Bulimia nervosa

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An eating disorder that involves bingeing on food, and ongoing episodes of significant over-eating associated with feelings of loss of control. Control is then regained by using purging methods to avoid weight gain. Purging is a method of ridding the body of food, and may include vomiting, laxative abuse, and/or diuretic abuse. Bulimics are often overcome with feelings of shame, depression, and/or anxiety associated with their cycle of bingeing and purging. They are obsessed with food and weight gain. Like anorexics, they frequently use excessive exercise, in addition to purging, to prevent weight gain. Many bulimics move into anorexic behaviors.

Binge-Eating Disorder

Similar to bulimia, in that the person consumes very large quantities of food at once. However, binge eaters do not use purging. The out-of-control feelings, and preoccupation with food and weight, are similar, as are feelings of depression and anxiety associated with the behavior. Binge eaters may be overweight, obese or of normal weight. .

You Decide

Hone your diagnostic skills: Read the following life scenario and decide if the situation and behaviors described fall into the healthy range, or if the person needs to seek help. The answer is at the end of the article.


Adam, a 6-foot, 230-pound, 28-year-old man, decides he needs to lose weight for his upcoming wedding. He restricts his intake to 2000 calories per day, and exercises one hour a day, five days a week for one month. He weighs himself multiple times a day, and becomes very depressed on the days he has shown no significant loss. After a month, he manages to lose 30 pounds; however, when Adam looks at himself in the mirror, he believes he is still very overweight. He asks his fiancé if he looks slimmer, and she replies that he "looks the same" to her. He cries uncontrollably, berates himself for his lack of self control, and tells his reflection in the mirror that he is disgusting and gross. Adam begins taking laxatives after every meal, decides to restrict his caloric intake to 1000 per day, and increases his exercise schedule to two hours a day, seven days a week. He continues this behavior even after the wedding is over and begins to keep his "dieting" secret from his new wife and extended family.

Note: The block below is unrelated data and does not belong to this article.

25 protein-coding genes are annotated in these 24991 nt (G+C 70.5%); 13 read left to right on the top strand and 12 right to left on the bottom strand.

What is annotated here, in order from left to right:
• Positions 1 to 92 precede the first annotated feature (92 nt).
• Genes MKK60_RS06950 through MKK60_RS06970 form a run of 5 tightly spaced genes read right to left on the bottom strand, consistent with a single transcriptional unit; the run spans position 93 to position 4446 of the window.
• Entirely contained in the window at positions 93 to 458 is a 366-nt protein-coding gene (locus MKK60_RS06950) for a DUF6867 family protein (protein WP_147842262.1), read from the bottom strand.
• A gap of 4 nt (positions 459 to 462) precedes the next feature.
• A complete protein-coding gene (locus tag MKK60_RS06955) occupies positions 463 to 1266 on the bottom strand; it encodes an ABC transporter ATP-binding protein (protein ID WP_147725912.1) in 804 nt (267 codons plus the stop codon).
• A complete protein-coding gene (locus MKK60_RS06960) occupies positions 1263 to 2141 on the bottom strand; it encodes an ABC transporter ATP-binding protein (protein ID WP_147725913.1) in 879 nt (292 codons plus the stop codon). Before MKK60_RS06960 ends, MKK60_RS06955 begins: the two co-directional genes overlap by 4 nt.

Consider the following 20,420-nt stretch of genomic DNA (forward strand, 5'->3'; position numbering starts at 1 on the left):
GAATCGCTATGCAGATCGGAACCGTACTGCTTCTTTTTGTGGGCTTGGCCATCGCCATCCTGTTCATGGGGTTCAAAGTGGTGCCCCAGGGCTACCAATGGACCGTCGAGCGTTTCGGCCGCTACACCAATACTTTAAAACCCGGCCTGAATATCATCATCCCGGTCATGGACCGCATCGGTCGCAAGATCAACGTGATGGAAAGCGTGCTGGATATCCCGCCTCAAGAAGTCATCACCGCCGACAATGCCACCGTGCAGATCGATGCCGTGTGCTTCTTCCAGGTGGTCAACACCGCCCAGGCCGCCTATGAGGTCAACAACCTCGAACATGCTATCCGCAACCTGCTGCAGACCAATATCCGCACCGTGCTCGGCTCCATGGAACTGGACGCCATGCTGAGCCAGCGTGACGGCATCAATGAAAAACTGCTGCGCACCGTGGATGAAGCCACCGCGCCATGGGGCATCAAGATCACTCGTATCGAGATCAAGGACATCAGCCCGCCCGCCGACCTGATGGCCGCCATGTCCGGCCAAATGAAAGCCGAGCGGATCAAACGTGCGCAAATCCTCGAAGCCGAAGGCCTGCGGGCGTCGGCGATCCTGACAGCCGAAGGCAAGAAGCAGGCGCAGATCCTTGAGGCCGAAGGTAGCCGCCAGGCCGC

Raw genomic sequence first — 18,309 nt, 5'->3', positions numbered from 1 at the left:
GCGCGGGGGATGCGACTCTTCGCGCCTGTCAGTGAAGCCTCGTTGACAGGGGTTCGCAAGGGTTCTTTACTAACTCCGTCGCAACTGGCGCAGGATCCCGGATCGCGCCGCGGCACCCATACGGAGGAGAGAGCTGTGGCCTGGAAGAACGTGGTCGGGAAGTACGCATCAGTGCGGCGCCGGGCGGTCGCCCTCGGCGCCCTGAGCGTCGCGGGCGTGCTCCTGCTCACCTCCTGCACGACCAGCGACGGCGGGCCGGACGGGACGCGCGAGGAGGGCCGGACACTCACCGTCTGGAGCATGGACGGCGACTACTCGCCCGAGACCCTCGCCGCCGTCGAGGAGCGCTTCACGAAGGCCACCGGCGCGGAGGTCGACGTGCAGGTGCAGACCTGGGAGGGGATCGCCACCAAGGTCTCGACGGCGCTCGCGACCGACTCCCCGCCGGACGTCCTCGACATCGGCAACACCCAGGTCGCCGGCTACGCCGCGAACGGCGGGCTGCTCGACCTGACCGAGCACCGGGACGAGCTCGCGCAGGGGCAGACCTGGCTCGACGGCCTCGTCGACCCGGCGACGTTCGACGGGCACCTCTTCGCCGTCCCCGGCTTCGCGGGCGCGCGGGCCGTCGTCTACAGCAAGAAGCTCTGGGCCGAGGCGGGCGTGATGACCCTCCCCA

Where you right?
Adam is indeed displaying unhealthy behaviors. He should seek professional help. He may be suffering from anorexia nervosa.

Mood Disorders Up Close

Sub-Types of Mood Disorder

Clinical Depression

While many people become depressed from time to time, it is not considered "diagnosed" depression unless a mental health professional diagnoses ongoing symptoms as "clinical depression." This type of depression can be mild, temporary, severe, or persistent. It is characterized by persistent and ongoing feelings of sadness, hopelessness, and lethargy. It is sometimes accompanied by suicidal thoughts, or attempts at suicide. There may also be a loss of interest in previously enjoyable activities, sleeping problems, and frequent crying episodes.